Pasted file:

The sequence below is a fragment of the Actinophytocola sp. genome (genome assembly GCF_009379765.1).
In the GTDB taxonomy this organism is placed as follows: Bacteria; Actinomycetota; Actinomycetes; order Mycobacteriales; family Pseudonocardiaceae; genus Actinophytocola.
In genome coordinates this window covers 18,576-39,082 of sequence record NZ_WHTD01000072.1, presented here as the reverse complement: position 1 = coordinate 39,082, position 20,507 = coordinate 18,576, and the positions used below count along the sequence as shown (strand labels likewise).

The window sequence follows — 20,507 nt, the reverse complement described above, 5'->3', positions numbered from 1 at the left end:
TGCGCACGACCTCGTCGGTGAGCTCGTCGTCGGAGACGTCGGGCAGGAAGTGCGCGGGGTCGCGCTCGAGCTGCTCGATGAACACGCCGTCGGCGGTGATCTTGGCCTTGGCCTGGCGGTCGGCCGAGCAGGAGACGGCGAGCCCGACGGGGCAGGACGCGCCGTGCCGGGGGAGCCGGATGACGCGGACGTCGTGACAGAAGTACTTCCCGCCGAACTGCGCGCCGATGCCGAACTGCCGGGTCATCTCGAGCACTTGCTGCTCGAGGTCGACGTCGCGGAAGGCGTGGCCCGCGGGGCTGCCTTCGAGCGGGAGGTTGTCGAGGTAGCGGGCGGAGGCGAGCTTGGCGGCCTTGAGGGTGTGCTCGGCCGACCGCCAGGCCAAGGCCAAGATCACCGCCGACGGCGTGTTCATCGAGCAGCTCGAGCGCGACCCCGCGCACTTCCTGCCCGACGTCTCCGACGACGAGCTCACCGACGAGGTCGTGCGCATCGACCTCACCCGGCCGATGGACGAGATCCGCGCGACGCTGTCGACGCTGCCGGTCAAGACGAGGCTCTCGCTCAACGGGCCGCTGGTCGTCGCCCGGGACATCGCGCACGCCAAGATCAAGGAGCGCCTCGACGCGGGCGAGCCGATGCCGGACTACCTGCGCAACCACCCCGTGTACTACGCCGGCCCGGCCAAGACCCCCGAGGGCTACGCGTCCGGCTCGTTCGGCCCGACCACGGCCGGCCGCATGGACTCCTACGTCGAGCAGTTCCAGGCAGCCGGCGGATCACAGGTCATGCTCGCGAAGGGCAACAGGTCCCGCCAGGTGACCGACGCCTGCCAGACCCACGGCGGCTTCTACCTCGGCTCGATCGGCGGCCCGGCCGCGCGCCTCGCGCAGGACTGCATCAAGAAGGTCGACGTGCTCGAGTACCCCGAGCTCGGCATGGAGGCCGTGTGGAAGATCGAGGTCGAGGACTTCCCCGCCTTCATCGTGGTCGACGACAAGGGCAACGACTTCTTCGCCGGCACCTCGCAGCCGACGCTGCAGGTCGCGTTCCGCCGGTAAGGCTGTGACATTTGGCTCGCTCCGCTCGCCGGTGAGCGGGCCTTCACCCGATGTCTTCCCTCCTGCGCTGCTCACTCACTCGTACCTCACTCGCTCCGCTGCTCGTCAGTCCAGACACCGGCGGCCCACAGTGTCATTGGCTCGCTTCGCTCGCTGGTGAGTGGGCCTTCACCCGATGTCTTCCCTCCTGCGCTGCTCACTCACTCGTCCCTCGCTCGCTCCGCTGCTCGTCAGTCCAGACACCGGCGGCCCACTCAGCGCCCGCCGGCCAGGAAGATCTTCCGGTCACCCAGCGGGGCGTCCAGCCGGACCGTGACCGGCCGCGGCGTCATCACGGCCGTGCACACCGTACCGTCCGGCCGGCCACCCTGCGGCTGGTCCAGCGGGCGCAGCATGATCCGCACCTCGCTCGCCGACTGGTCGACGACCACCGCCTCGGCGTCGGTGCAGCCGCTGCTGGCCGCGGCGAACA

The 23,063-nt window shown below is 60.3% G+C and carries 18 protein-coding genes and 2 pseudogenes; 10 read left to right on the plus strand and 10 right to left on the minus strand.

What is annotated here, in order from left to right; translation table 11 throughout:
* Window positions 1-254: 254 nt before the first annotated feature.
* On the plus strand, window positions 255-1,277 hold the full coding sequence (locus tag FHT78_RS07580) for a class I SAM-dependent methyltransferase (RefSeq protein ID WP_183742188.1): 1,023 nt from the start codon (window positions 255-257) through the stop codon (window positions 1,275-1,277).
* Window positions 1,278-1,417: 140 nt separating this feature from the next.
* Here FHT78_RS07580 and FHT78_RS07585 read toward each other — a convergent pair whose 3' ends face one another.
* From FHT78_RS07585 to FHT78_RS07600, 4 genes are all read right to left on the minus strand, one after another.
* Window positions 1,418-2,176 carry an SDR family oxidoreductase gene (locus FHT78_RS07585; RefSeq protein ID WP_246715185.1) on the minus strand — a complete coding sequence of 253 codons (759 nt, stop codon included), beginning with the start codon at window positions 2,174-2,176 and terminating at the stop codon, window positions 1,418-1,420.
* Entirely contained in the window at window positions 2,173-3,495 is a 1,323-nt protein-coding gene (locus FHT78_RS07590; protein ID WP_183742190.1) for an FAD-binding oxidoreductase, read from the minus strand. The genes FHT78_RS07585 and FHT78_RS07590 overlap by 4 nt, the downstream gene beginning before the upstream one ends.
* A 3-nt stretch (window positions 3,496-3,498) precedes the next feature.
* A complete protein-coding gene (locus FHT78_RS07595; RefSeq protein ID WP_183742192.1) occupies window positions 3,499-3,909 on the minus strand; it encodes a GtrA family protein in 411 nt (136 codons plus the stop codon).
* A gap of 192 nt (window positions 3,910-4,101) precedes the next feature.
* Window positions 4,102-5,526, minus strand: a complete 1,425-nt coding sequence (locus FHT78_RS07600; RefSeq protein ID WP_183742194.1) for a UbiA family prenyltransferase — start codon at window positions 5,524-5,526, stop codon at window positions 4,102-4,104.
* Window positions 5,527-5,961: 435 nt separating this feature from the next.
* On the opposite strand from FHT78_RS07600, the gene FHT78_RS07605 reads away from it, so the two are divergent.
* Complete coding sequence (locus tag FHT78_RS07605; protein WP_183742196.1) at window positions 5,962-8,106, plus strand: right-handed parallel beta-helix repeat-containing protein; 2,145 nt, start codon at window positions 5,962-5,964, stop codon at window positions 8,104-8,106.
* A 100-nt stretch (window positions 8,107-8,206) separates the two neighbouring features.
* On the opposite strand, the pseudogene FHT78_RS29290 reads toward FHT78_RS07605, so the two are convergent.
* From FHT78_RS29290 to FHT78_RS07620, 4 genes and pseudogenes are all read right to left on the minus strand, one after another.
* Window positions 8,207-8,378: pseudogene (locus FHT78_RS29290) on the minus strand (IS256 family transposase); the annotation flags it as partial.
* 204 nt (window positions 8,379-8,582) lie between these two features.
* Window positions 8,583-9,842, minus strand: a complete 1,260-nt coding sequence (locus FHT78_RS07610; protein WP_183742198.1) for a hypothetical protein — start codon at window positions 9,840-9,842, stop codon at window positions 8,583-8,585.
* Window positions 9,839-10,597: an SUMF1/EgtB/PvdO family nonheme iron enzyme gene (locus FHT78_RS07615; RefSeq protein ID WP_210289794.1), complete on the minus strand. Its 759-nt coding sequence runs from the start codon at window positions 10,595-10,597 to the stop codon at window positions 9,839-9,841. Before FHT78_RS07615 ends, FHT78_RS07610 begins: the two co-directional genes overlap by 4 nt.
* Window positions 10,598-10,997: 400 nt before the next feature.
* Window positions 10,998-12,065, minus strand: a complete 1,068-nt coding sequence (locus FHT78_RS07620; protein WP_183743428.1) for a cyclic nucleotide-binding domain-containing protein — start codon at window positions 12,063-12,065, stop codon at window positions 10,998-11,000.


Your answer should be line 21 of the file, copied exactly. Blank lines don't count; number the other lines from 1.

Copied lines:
* Complete coding sequence (locus tag FHT78_RS07605; protein WP_183742196.1) at window positions 5,962-8,106, plus strand: right-handed parallel beta-helix repeat-containing protein; 2,145 nt, start codon at window positions 5,962-5,964, stop codon at window positions 8,104-8,106.